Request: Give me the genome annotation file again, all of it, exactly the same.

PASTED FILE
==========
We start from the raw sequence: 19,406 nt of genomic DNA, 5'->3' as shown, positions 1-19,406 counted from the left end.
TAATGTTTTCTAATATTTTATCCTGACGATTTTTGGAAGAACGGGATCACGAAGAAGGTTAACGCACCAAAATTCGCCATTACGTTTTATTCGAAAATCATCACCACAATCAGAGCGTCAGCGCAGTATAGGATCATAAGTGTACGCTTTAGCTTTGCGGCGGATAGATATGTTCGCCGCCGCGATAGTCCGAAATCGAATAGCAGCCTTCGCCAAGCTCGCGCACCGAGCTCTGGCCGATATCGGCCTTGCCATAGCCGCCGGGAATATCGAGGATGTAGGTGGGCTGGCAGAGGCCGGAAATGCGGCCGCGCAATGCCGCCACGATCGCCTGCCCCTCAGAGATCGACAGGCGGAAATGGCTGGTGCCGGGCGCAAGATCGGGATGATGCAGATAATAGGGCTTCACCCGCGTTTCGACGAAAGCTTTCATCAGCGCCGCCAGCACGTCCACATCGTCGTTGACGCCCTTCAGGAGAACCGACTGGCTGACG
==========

We start from the raw sequence: 19,406 nt of genomic DNA, 5'->3' as shown, positions 1-19,406 counted from the left end.
TAATGTTTTCTAATATTTTATCCTGACGATTTTTGGAAGAACGGGATCACGAAGAAGGTTAACGCACCAAAATTCGCCATTACGTTTTATTCGAAAATCATCACCACAATCAGAGCGTCAGCGCAGTATAGGATCATAAGTGTACGCTTTAGCTTTGCGGCGGATAGATATGTTCGCCGCCGCGATAGTCCGAAATCGAATAGCAGCCTTCGCCAAGCTCGCGCACCGAGCTCTGGCCGATATCGGCCTTGCCATAGCCGCCGGGAATATCGAGGATGTAGGTGGGCTGGCAGAGGCCGGAAATGCGGCCGCGCAATGCCGCCACGATCGCCTGCCCCTCAGAGATCGACAGGCGGAAATGGCTGGTGCCGGGCGCAAGATCGGGATGATGCAGATAATAGGGCTTCACCCGCGTTTCGACGAAAGCTTTCATCAGCGCCGCCAGCACGTCCACATCGTCGTTGACGCCCTTCAGGAGAACCGACTGGCTGACG